Thus, one could argue they are still at the register transfer
abstraction level (RTL).

Atom is bit different. Designers still have to declare registers and
combinational
functions of these registers, but now Atom synthesizes control logic
to connect
the combinational functions to the register inputs for the next-state
calculations.
In a sense, the Atom compiler is now making design decisions that a
human has
to do today with any RTL HDL (Verilog, VHDL, Lava, HDFS, et al).

To address Jim's question in the following post:
> There is also this Python-derived flow :
> How does Atom compare with that?
> MyHDL is also a 'cross-compiler', that exports verilog code.


I don't have experience with MyHDL, so my statements may need to be
qualified. From what
I gather, MyHDL very closely approximates the semantics of Verilog
(@always(clock.posedge)).
Therefore I suspect, in terms of synthesis, MyHDL is still at RTL.

Where MyHDL shines, is it's ability to simulate within it's host
language, Python.
If locked in a room with SystemVerilog and Python, I'd take Python any
day. If offered
OCaml or Haskell, I'll always reach for higher-order functional
languages.

-Tom



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  #5 (permalink)  
Old 05-05-2007, 05:59 AM
Mike Treseler
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Default Re: Atom HDL

Tom wrote:

> I don't have experience with MyHDL, so my statements may need to be
> qualified. From what
> I gather, MyHDL very closely approximates the semantics of Verilog
> (@always(clock.posedge)).
> Therefore I suspect, in terms of synthesis, MyHDL is still at RTL.


I think I disagree.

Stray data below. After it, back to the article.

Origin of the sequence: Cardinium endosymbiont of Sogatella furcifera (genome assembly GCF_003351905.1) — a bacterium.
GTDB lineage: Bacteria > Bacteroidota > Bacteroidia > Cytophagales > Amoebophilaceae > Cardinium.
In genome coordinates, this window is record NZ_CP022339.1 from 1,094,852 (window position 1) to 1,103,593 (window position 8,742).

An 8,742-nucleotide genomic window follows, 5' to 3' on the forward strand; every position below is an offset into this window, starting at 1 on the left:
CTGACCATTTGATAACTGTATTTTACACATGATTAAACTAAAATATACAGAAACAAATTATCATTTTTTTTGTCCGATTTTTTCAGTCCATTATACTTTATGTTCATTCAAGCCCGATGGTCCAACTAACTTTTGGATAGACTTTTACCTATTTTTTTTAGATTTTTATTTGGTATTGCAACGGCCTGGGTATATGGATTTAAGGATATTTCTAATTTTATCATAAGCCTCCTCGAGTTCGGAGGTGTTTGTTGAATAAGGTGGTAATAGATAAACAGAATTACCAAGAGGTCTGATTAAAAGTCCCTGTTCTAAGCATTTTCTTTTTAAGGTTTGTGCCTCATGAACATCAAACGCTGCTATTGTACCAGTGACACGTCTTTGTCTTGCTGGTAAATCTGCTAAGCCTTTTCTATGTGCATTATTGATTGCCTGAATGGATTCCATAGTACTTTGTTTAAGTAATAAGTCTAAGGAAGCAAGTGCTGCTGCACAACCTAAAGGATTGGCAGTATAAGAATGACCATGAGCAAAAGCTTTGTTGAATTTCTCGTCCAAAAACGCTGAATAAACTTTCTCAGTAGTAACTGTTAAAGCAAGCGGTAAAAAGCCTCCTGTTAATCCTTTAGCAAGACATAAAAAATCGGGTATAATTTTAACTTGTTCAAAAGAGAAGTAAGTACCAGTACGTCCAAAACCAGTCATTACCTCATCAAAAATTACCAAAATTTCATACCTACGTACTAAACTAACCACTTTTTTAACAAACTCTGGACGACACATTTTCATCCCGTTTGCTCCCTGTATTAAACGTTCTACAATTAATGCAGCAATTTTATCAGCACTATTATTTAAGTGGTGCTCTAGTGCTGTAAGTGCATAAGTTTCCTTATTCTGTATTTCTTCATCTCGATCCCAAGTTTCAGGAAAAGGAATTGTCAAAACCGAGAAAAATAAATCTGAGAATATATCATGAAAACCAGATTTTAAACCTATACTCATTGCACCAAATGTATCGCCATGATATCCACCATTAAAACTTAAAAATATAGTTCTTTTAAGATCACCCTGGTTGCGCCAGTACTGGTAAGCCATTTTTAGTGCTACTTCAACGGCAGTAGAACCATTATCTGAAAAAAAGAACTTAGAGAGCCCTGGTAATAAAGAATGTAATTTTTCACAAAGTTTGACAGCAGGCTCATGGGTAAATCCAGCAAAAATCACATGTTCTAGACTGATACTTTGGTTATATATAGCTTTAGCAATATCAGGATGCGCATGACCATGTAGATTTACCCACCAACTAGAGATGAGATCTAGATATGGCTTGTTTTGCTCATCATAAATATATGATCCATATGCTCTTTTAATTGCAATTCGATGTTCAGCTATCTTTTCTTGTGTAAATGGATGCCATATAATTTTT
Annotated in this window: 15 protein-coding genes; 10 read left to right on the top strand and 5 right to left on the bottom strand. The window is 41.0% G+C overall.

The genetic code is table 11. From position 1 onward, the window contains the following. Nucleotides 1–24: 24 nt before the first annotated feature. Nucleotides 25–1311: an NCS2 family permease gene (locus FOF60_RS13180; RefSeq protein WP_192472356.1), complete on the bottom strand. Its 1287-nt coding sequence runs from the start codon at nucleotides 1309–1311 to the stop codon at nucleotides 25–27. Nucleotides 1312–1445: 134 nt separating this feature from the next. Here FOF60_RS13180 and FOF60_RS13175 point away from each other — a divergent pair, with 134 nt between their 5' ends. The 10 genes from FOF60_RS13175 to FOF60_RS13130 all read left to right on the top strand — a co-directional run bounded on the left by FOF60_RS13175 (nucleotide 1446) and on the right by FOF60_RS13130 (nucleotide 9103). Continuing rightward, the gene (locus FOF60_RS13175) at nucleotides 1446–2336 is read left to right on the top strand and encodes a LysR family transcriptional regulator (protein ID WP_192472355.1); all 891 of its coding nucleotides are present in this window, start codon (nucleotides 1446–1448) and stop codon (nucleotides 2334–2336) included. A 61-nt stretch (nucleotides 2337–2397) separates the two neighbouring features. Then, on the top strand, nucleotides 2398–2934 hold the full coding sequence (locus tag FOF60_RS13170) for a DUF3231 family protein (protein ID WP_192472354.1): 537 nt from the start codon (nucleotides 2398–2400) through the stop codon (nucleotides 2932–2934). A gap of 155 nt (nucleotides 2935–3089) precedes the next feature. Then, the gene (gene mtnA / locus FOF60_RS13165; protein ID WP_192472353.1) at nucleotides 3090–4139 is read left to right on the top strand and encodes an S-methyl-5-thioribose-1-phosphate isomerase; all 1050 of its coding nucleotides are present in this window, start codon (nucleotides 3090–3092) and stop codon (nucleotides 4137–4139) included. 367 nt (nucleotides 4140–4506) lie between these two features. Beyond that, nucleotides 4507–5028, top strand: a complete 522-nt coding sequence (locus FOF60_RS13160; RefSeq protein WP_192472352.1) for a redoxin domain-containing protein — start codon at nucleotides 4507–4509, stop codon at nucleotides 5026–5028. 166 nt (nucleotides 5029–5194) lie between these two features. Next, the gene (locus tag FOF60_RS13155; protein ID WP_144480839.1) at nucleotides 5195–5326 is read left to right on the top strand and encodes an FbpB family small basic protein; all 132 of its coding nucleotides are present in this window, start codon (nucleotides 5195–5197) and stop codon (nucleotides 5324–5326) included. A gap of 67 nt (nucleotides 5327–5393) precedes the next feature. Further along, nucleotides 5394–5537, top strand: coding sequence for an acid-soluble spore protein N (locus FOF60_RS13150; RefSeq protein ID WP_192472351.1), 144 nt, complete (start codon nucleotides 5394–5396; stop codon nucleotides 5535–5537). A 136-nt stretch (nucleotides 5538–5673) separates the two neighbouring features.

RTL++ anyway.

Have a look at this example.
source:
http://myhdl.jandecaluwe.com/doku.php/cookbook:sinecomp
object:
http://home.comcast.net/~mike_treseler/sinecomputer.pdf

-- Mike Treseler
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  #6 (permalink)  
Old 05-05-2007, 07:54 AM
Tom
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Default Re: Atom HDL

On May 4, 10:59 pm, Mike Treseler <[email protected]> wrote:
> Tom wrote:
> > I don't have experience with MyHDL, so my statements may need to be
> > qualified. From what
> > I gather, MyHDL very closely approximates the semantics of Verilog
> > (@always(clock.posedge)).
> > Therefore I suspect, in terms of synthesis, MyHDL is still at RTL.

>
> I think I disagree.
> RTL++ anyway.
>
> Have a look at this example.
> source:http://myhdl.jandecaluwe.com/doku.php/cookbook:sinecomp


I would even say it's RTL# -- there's a ton of cool elaboration taking
place. But "yield clock.posedge" is still just an always block.

Here's how a cordic processor could look in Atom. Atom's strength is
control logic. So for clarity, I'll ignore the datapath details:

http://funhdl.org/wiki/doku.php/atom:tutorial:cordic

Unlike RTL, Atom's module interfaces are object-oriented. If an
external block wants to start a computation, it calls the loadData
method. When it wants the result, it calls getResult.

In addition, such interfaces support multiple consumers and
producers. If two blocks are trying to call loadData at the same
time, the Atom compiler will automatically handle the arbitration.

More importantly, the Atom compiler guarantees correctness across
module interfaces. If CORDIC is known to be correct on the inside,
there is nothing an external block can do to break it from the
outside.

-Tom



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  #7 (permalink)  
Old 05-05-2007, 11:41 AM
Edmond Coté
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Default Re: Atom HDL

On May 4, 12:47 am, Tom <[email protected]> wrote:
> Atom is a new high-level hardware description language embedded in
> the functional language Haskell. Atom compiles circuit descriptions
> in conditional term rewriting systems down to Verilog and VHDL
> for IC simulation, verification, and synthesis.


I'll take a look...

Sounds a lot like Bluespec, what can you say about the differences
between the two?

Edmond

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  #8 (permalink)  
Old 05-05-2007, 06:22 PM
Jan Decaluwe
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Default Re: Atom HDL

Tom wrote:

> I don't have experience with MyHDL, so my statements may need to be
> qualified. From what
> I gather, MyHDL very closely approximates the semantics of Verilog
> (@always(clock.posedge)).